Robinson

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Hello,
I am translating a novel by Marilynne Robinson and cannot make sense of an enigmatic passage at the beginning of the book. I shall be grateful for any suggestions of the possible meaning of the following passage, especially the comb images.

"So she was borne to the depths, my grandmother, into the undifferentiated past, and her comb had no more of the warmth of a hand about it than Helen of Troy's would have."

The context: the narrator speaks of her grandmother dying; the speaker's mother's name was Helen and she drowned herself in a lake... I have discovered that Helen of Troy's comb is used to describe the small combs used to hold hair in place in the manner of hair pins.

Thank you for your answer(s).
 

fromatto

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Hello,
I am translating a novel by Marilynne Robinson and cannot make sense of an enigmatic passage at the beginning of the book. I shall be grateful for any suggestions of the possible meaning of the following passage, especially the comb images.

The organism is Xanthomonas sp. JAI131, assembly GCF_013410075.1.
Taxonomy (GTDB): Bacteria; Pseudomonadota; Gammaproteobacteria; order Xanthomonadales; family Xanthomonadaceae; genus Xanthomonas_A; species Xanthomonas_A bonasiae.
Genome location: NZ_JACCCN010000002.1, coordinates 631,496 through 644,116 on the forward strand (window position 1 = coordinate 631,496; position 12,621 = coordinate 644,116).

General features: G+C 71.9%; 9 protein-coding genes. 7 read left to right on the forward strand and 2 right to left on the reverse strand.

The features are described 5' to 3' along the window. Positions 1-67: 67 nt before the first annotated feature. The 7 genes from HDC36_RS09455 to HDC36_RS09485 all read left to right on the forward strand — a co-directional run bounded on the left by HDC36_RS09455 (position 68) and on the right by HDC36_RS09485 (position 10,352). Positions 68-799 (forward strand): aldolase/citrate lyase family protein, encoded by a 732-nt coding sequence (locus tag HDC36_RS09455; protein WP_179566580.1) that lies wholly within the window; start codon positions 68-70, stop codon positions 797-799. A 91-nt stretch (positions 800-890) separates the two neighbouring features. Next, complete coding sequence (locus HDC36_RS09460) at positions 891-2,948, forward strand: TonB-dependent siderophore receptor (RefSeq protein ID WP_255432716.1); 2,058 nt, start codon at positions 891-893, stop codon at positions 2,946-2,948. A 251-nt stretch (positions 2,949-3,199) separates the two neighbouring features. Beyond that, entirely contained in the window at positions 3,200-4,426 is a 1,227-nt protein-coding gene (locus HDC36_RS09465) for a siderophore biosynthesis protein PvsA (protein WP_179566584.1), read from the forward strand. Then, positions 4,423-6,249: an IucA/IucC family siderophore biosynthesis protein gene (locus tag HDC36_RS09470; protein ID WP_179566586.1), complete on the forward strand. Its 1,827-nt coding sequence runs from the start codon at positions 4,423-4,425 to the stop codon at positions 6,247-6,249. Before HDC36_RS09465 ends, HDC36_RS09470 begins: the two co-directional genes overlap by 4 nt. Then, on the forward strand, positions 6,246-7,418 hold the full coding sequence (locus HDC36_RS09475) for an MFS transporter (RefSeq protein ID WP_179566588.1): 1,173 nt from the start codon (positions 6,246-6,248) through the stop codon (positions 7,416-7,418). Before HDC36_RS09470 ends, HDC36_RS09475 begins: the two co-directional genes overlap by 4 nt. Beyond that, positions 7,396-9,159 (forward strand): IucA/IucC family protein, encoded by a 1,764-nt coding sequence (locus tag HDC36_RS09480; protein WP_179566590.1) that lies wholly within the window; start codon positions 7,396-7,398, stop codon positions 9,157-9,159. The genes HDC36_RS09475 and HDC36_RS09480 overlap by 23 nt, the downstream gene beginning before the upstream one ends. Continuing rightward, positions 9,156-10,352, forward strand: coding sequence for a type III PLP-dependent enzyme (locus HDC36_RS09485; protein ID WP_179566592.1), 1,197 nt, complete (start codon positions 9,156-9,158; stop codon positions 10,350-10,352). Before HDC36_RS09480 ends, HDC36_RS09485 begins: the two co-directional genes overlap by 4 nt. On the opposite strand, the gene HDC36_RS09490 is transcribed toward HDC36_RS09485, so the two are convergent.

"So she was borne to the depths, my grandmother, into the undifferentiated past, and her comb had no more of the warmth of a hand about it than Helen of Troy's would have."

The context: the narrator speaks of her grandmother dying; the speaker's mother's name was Helen and she drowned herself in a lake... I have discovered that Helen of Troy's comb is used to describe the small combs used to hold hair in place in the manner of hair pins.

Thank you for your answer(s).


This is a guess: She was borne to the depths (she drowned) and thus she was carried into the undifferentiated past (she entered timelessness). On being dead, her comb was deprived of the warmth of her hand (about it/holding it), in the same way that Helen of Troy's own comb lacks warmth, because she too is dead.
 
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